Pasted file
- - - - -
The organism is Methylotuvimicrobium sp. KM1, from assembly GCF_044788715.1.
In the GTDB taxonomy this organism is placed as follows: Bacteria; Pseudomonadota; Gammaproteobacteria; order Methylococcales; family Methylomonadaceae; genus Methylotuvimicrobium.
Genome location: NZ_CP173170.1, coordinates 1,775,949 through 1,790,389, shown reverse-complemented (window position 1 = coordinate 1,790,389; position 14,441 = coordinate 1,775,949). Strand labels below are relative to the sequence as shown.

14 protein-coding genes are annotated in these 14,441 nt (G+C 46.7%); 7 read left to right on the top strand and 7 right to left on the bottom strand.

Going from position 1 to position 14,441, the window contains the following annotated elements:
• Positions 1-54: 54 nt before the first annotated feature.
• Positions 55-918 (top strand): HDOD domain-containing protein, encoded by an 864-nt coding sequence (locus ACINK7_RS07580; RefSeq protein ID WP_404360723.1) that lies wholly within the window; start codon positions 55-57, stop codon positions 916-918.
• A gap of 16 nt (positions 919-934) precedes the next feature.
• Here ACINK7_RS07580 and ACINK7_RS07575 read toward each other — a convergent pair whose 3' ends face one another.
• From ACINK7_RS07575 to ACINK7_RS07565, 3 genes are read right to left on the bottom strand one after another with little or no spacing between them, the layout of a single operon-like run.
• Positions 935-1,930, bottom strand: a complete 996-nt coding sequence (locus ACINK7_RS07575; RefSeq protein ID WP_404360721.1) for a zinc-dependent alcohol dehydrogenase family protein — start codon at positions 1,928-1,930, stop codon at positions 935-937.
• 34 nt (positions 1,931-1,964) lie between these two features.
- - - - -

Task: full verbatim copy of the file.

The organism is Methylotuvimicrobium sp. KM1, from assembly GCF_044788715.1.
In the GTDB taxonomy this organism is placed as follows: Bacteria; Pseudomonadota; Gammaproteobacteria; order Methylococcales; family Methylomonadaceae; genus Methylotuvimicrobium.
Genome location: NZ_CP173170.1, coordinates 1,775,949 through 1,790,389, shown reverse-complemented (window position 1 = coordinate 1,790,389; position 14,441 = coordinate 1,775,949). Strand labels below are relative to the sequence as shown.

14 protein-coding genes are annotated in these 14,441 nt (G+C 46.7%); 7 read left to right on the top strand and 7 right to left on the bottom strand.

Going from position 1 to position 14,441, the window contains the following annotated elements:
• Positions 1-54: 54 nt before the first annotated feature.
• Positions 55-918 (top strand): HDOD domain-containing protein, encoded by an 864-nt coding sequence (locus ACINK7_RS07580; RefSeq protein ID WP_404360723.1) that lies wholly within the window; start codon positions 55-57, stop codon positions 916-918.
• A gap of 16 nt (positions 919-934) precedes the next feature.
• Here ACINK7_RS07580 and ACINK7_RS07575 read toward each other — a convergent pair whose 3' ends face one another.
• From ACINK7_RS07575 to ACINK7_RS07565, 3 genes are read right to left on the bottom strand one after another with little or no spacing between them, the layout of a single operon-like run.
• Positions 935-1,930, bottom strand: a complete 996-nt coding sequence (locus ACINK7_RS07575; RefSeq protein ID WP_404360721.1) for a zinc-dependent alcohol dehydrogenase family protein — start codon at positions 1,928-1,930, stop codon at positions 935-937.
• 34 nt (positions 1,931-1,964) lie between these two features.